Gillian can also call the various programmers of the game and get short messages from them, but the only one he can actually talk to is the game's translator. It starts off with casual talk with him and his wife, but after calling him several times, it becomes apparent that their cat goes out rarely, is a whooping 50+ years old and smells rotten and thus is actually a Snatcher, who proceeds to murder them as Gillian and Metal Gear listen to it in horror. Gillian tries to rush to their aid, but Metal Gear says they can't because such a scenario hasn't been programmed into the game and it'd be better to just forget any of it ever happened. Gillian is relieved and thinks the concept of "pussy SNATCHERs" is ridiculous anyway.
At one point, Gillian is allowed to return to his apartment. He cheerfully exclaims, "Wow, I have a home too?" His Robot Buddy, Metal Gear, tells him that he's being silly, to which he sullenly responds, 'I was just trying to make it more exciting for people playing the game.'
During the prologue, there's a very elegant one. Gillian and Metal are in a factory, and Metal remarks that it can hear a sound. Gillian complains that he can't, so Metal tells him to turn the volume up on the TV. The ticking turns out to be a bomb, which soon explodes, Gillian escaping just in time. He stands up, staggeringly, and complains, "My ears are ringing." Snippily, Metal replies, "That's because you left the volume turned up."
Unsurprisingly, Policenauts also follows the trend in one scene, where Jonathan and Ed have to defuse a bomb by sliding a magnetic piece through a maze. Failure results in a Non Standard Game Over...from which continuing results in a conversation between Jonathan and Ed both telling each other to pretend their prior deaths didn't actually happen. Fail more times, and Ed offers to do it instead...which ends in an Epic Fail that Jonathan mocks him for upon continuing. Continuing after this point results in the maze changing (to a significantly-harder layout) before Jonathan's eyes, which Ed flat-out admits is the game's doing due to failing so many times. Fail that maze some more, and it'll change once again into an extremely-easy mazewhich Ed complains that he could easily do if it had been that easy for him.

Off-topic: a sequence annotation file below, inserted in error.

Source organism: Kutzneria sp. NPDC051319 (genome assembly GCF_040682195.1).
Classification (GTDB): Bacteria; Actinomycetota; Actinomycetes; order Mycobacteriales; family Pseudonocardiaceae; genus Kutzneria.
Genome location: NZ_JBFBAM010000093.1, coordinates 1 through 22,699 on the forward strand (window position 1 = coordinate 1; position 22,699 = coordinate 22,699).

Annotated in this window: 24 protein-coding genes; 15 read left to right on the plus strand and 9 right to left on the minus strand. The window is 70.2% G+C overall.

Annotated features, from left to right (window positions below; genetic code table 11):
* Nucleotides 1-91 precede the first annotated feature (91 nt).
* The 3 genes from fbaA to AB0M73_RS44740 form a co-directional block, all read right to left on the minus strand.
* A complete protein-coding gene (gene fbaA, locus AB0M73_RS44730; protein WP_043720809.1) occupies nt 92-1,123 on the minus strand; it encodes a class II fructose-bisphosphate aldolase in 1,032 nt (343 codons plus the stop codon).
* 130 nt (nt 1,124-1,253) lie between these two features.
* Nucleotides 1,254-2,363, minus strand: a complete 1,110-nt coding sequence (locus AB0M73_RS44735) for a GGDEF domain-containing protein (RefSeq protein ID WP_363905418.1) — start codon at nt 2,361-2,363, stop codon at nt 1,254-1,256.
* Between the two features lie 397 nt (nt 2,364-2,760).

In Batman: Arkham Asylum, the audience participates in "Scarecrow" sequences in which Scarecrow injects Batman with terror gas that makes him see things. In one of these sequences, the audience is confronted with the screen that appears upon an in-game death, only to find out that it is part of the Scarecrow sequence. Hell, it looks like the game crashes. Scarecrow went from screwing with Batman to screwing with the player.
Pony Island being a game inside a game has this in spades.
Also, in Professor Layton and the Miracle Mask, in the Bonus Scene after entering the code from Spectre's Call/Last Spectre, Emmy and Luke break the Fourth Wall by speaking to the audience, later getting told by Inspector Grosky that they need a permit to do so.
In Professor Layton vs. Ace Attorney, An in-universe 4th wall is broken in Labyrinthia, where it's all a just a play to stop Espella from constantly believing that she's the Great Witch Bezella and the magic is caused by special effects created by brainwashing. Also, the characters in the Special Episodes constantly break the 4th Wall by speaking to the audience, with Maya referring to them as an "Avid Video Game Player." They also discuss things about the game being so popular.
SCP Containment Breach uses this in a pants-shittingly terrifying way: When the game is paused, sometimes the game will unpause itself and display the message "Stop Hiding."
The fourth wall exists only for a brief moment at the start. If the game gets Off the Rails, the Interactive Narrator starts expressing confusion or frustration toward the game's storyline, the player character, or the player.